“I think the FBI thought that public sympathy would be on their side,” says Crocker. “But smartphones have caused a big shift in how we interact with technology. Most people are within a small distance of their phone all the time. Even when you’re sleeping it is plugged in within arm’s reach. That leads to us incorporating technology into our lives in a way that we didn’t before, even with laptops. We now keep track of so many things through our smartphones, which accumulate so much data that they become an extension of us and could reveal lots of intimate details. We wouldn’t have carried around filing cabinets full of information everywhere we went in the past, but that’s the equivalent of what a smartphone does. We wouldn’t have carried around hundreds and hundreds of photo albums.” Crocker argues that a smartphone goes beyond the data that it stores – it has the potential to be turned into a potent surveillance device. “Once Apple has been ordered to write software to bypass security,” he says, “it could be ordered to do other kinds of things such as remotely turn on a camera, or the GPS chip in the phone, or the microphone.”
In the end the FBI cracked the phone without Apple’s help, buying details of a hitherto unknown vulnerability from a third party in order to break through the lock screen. But it wasn’t just the phone security that had been broken – relations between tech giants and law enforcement, which had been cordial in the past, now seemed severely damaged. On 21st April, Comey suggested that the FBI had paid more than $1.3m for the rogue software and would not share details of the vulnerabilities it had purchased with the manufacturers of the original software. For Crocker this is an important part of the story that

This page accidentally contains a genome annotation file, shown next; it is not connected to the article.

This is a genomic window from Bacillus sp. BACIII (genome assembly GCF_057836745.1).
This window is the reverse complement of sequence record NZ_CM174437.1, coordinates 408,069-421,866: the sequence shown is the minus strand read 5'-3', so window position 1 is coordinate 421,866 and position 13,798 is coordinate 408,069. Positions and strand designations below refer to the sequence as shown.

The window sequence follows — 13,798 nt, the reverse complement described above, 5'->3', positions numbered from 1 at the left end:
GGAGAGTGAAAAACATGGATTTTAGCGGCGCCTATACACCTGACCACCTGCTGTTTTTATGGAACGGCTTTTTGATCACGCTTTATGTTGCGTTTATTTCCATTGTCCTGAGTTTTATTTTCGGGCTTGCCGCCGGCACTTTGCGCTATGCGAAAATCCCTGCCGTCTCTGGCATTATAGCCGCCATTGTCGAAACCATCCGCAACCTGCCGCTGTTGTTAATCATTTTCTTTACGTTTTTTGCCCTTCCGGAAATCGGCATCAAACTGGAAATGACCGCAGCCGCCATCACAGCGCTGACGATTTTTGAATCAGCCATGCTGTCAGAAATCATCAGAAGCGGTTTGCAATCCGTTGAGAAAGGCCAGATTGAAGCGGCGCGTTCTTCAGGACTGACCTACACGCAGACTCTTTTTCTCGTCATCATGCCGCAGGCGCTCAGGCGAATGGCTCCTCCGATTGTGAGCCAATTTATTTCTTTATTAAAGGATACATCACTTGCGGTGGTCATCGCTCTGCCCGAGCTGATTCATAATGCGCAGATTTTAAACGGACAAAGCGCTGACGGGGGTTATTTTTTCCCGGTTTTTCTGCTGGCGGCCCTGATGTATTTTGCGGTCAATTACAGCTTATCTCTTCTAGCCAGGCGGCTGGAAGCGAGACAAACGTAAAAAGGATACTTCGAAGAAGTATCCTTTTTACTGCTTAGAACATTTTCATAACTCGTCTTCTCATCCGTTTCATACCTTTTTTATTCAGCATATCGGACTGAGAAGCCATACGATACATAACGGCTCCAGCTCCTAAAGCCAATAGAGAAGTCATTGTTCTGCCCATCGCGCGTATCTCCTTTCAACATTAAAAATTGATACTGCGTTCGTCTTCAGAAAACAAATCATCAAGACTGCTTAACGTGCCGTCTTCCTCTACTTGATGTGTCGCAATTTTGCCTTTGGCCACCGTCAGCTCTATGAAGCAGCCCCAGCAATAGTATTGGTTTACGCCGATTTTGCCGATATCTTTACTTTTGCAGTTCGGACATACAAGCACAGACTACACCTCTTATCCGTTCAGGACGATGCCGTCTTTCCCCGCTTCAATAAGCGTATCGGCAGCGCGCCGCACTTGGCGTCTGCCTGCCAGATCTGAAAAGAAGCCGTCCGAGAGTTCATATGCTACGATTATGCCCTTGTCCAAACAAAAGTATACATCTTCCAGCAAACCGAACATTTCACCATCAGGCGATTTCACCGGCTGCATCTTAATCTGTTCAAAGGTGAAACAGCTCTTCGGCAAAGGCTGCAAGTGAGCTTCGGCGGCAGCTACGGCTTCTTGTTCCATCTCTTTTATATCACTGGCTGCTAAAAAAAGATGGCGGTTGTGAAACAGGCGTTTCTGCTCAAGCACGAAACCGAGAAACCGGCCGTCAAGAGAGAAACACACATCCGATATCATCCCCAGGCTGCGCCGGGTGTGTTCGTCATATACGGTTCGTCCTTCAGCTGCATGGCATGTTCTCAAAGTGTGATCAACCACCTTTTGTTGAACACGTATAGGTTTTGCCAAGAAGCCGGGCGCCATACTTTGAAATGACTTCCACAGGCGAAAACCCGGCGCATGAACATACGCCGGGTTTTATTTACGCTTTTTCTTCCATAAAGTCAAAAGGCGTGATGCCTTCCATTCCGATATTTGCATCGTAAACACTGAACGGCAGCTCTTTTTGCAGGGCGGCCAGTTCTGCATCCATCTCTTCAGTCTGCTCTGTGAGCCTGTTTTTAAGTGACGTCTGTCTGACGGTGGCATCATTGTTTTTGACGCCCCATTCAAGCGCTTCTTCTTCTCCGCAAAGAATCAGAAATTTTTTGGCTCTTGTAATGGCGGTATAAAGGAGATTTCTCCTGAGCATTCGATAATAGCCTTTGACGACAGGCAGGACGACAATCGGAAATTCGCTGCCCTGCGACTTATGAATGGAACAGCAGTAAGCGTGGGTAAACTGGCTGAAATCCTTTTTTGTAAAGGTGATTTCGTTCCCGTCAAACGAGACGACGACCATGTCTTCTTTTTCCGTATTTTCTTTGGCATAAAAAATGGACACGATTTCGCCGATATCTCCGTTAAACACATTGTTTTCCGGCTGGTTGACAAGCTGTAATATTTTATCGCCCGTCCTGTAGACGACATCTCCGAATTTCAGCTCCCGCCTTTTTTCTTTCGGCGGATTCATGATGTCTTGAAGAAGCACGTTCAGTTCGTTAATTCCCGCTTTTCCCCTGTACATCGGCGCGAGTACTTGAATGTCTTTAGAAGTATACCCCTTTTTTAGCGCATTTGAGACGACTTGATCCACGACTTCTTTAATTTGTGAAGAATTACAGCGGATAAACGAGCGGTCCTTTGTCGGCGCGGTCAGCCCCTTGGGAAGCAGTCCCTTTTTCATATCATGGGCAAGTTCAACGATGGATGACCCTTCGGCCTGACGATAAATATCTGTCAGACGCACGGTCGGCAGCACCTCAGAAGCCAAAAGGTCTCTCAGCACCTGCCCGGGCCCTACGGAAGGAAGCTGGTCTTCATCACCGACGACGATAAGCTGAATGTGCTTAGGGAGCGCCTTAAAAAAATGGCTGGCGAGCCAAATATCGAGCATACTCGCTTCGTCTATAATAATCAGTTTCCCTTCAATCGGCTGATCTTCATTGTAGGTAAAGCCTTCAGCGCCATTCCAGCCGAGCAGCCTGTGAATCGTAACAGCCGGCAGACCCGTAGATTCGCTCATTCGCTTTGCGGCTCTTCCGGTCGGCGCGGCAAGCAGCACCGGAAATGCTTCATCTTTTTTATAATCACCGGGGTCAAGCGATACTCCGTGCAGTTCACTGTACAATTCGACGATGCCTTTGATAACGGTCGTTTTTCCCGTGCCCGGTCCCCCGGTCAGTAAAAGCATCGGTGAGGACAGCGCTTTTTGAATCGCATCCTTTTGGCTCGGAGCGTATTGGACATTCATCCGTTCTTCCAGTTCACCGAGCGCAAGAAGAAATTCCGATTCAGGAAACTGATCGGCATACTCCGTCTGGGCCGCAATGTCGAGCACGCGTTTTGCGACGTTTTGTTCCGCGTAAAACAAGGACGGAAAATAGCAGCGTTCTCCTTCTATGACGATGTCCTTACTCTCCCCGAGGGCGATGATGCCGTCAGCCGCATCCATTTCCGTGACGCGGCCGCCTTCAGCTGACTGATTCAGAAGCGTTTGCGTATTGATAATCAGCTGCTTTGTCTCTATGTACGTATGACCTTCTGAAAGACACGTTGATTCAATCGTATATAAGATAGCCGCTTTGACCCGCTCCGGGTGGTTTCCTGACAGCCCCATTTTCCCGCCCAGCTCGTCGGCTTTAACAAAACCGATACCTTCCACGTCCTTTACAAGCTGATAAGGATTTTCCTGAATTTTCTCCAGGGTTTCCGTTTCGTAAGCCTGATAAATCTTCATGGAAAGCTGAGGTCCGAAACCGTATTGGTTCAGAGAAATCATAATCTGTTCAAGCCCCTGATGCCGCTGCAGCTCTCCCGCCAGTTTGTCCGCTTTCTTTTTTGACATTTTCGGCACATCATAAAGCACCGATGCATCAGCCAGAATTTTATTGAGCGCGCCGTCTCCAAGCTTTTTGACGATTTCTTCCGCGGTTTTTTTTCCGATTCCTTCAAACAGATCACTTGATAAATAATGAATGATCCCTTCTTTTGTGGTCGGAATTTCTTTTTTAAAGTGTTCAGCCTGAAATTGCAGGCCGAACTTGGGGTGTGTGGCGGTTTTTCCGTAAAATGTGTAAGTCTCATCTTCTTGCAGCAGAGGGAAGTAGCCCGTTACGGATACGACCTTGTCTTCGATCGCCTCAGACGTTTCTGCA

was lost in the coverage.
“One of the things that I’ve worked on over the last couple of years is trying to understand the policy that the government has when it finds out about these vulnerabilities,” he says. “The government has assured people that it has a policy weighted very strongly in favour of disclosing the vulnerabilities to the companies which build devices, so that they can fix them and malicious third parties such as hackers can’t use them. In this case, Apple will not find out about this vulnerability.”
The workaround prevented a legal precedent being set on whether the government could order a company to write code for its use. On 29th March, the US justice department asked the court to vacate its order that Apple should create such a tool. Crocker sees this as a small victory for Apple, but by no means the end of the battle. “You can see the FBI saying, ‘Well, if we can’t do this by means of litigation, maybe we need a specific law that will require Apple to engineer its system differently to begin with’, and that’s what we are seeing now – the FBI lobbying congress and members of the senate intelligence committee to introduce a law that would force all sorts of providers of encryption to provide a back door to their systems. That would bypass the need for the FBI to go to court and trigger this sort of press coverage.”
The crypto cold war may have only just begun.